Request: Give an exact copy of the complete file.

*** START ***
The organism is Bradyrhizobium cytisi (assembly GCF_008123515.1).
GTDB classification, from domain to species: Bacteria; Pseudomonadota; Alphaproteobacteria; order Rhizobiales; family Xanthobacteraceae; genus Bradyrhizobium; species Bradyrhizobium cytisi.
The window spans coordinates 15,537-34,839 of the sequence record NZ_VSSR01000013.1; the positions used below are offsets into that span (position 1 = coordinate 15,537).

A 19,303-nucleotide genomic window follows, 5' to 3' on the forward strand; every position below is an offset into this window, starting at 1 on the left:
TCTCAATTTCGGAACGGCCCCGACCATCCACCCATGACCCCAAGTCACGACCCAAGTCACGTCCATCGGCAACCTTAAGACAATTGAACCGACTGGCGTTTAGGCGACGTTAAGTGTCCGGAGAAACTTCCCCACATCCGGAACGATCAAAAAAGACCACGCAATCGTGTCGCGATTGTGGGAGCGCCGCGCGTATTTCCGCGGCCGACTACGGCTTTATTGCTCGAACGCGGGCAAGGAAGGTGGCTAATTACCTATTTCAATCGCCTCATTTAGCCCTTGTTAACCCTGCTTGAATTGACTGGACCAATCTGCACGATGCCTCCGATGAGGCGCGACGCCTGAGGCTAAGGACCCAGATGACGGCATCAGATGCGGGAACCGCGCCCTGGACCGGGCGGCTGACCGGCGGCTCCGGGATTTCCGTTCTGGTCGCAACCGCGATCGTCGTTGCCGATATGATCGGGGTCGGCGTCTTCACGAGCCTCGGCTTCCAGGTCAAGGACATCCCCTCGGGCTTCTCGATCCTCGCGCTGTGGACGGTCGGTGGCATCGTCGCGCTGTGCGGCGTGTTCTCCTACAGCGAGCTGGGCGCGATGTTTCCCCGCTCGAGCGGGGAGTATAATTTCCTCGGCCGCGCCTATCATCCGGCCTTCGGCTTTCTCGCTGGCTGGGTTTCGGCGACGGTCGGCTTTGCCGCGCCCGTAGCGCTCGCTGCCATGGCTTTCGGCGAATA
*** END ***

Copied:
The organism is Bradyrhizobium cytisi (assembly GCF_008123515.1).
GTDB classification, from domain to species: Bacteria; Pseudomonadota; Alphaproteobacteria; order Rhizobiales; family Xanthobacteraceae; genus Bradyrhizobium; species Bradyrhizobium cytisi.
The window spans coordinates 15,537-34,839 of the sequence record NZ_VSSR01000013.1; the positions used below are offsets into that span (position 1 = coordinate 15,537).

A 19,303-nucleotide genomic window follows, 5' to 3' on the forward strand; every position below is an offset into this window, starting at 1 on the left:
TCTCAATTTCGGAACGGCCCCGACCATCCACCCATGACCCCAAGTCACGACCCAAGTCACGTCCATCGGCAACCTTAAGACAATTGAACCGACTGGCGTTTAGGCGACGTTAAGTGTCCGGAGAAACTTCCCCACATCCGGAACGATCAAAAAAGACCACGCAATCGTGTCGCGATTGTGGGAGCGCCGCGCGTATTTCCGCGGCCGACTACGGCTTTATTGCTCGAACGCGGGCAAGGAAGGTGGCTAATTACCTATTTCAATCGCCTCATTTAGCCCTTGTTAACCCTGCTTGAATTGACTGGACCAATCTGCACGATGCCTCCGATGAGGCGCGACGCCTGAGGCTAAGGACCCAGATGACGGCATCAGATGCGGGAACCGCGCCCTGGACCGGGCGGCTGACCGGCGGCTCCGGGATTTCCGTTCTGGTCGCAACCGCGATCGTCGTTGCCGATATGATCGGGGTCGGCGTCTTCACGAGCCTCGGCTTCCAGGTCAAGGACATCCCCTCGGGCTTCTCGATCCTCGCGCTGTGGACGGTCGGTGGCATCGTCGCGCTGTGCGGCGTGTTCTCCTACAGCGAGCTGGGCGCGATGTTTCCCCGCTCGAGCGGGGAGTATAATTTCCTCGGCCGCGCCTATCATCCGGCCTTCGGCTTTCTCGCTGGCTGGGTTTCGGCGACGGTCGGCTTTGCCGCGCCCGTAGCGCTCGCTGCCATGGCTTTCGGCGAATA